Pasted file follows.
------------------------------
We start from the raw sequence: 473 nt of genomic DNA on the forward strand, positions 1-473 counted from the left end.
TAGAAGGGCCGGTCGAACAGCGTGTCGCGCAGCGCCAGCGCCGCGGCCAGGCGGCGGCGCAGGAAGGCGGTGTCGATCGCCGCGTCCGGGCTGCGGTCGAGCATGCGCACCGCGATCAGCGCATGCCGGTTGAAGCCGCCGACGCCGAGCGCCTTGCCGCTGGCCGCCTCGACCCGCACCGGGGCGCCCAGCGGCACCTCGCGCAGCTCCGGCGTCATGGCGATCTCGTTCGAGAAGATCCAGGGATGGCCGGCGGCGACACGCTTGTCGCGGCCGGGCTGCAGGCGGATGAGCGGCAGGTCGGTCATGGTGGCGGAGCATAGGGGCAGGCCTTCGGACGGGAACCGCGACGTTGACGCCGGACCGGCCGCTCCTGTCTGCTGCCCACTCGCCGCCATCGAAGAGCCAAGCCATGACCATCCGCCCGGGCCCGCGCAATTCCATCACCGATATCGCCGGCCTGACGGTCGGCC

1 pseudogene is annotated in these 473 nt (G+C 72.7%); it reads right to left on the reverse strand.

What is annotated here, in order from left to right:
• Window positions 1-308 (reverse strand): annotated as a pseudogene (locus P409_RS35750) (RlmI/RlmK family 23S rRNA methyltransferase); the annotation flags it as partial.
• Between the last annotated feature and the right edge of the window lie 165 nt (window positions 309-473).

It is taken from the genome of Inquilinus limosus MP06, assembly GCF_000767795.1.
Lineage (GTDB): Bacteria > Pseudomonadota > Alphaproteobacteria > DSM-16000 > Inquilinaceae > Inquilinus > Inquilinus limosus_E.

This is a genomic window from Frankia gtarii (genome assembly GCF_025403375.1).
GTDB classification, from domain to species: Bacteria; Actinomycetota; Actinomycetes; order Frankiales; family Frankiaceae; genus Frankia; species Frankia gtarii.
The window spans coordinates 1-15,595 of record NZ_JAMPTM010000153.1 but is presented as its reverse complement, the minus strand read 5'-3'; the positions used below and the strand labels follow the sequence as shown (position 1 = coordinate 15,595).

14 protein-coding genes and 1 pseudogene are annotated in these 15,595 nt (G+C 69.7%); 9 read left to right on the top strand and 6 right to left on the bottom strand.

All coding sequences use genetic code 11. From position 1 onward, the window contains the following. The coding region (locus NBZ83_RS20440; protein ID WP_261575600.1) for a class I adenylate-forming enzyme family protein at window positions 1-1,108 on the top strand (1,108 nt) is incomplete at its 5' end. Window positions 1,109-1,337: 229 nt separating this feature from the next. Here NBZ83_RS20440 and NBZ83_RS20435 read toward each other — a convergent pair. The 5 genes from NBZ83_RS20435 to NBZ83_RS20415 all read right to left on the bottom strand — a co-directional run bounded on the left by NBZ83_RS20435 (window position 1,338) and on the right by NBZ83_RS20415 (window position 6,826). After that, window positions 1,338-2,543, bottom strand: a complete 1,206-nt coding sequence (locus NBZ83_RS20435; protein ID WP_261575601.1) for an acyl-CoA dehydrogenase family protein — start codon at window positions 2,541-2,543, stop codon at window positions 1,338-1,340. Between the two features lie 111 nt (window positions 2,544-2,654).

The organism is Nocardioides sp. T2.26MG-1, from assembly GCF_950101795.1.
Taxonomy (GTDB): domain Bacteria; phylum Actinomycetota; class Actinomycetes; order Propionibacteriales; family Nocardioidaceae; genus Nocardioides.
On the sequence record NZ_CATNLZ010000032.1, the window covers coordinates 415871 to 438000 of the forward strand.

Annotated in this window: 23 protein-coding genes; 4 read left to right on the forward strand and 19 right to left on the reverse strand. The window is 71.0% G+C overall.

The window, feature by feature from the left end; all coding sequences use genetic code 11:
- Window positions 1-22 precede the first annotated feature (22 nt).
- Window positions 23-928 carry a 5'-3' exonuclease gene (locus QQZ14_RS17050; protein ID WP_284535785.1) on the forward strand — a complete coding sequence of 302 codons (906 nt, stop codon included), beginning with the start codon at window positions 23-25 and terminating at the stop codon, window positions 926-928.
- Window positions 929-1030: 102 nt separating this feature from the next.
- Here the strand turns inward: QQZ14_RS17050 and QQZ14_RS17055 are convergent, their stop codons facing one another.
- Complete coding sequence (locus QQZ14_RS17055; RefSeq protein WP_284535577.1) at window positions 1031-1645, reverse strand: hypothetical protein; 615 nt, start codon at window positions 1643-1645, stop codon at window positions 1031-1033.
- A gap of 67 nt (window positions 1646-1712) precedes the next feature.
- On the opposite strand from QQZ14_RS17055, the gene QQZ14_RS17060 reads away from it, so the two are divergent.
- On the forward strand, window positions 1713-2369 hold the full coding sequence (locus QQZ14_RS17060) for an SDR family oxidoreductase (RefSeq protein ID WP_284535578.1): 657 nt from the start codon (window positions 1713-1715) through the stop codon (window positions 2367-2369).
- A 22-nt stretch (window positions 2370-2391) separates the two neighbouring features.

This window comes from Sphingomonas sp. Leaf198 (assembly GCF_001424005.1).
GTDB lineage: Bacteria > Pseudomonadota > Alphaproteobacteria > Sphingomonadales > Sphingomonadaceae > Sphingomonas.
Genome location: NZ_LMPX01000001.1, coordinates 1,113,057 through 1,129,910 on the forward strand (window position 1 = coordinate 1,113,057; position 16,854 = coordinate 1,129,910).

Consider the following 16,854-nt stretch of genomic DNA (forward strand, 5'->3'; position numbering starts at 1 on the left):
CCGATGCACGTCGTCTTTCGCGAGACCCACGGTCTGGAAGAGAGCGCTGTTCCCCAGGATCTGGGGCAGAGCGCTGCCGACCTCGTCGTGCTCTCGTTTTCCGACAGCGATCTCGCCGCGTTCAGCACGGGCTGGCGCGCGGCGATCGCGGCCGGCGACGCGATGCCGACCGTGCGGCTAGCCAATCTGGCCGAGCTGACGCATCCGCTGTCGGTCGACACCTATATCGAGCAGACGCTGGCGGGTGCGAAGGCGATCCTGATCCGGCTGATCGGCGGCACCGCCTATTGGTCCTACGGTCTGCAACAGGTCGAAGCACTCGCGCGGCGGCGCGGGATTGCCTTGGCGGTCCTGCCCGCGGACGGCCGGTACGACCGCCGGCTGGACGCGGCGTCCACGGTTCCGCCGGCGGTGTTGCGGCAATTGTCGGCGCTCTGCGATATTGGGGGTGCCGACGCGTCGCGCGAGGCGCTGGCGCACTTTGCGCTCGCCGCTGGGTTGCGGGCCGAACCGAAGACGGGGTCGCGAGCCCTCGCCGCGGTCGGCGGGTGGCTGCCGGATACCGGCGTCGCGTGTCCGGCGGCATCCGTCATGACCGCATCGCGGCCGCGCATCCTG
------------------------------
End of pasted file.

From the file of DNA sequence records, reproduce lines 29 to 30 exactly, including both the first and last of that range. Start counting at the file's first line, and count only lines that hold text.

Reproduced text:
GTDB lineage: Bacteria > Pseudomonadota > Alphaproteobacteria > Sphingomonadales > Sphingomonadaceae > Sphingomonas.
Genome location: NZ_LMPX01000001.1, coordinates 1,113,057 through 1,129,910 on the forward strand (window position 1 = coordinate 1,113,057; position 16,854 = coordinate 1,129,910).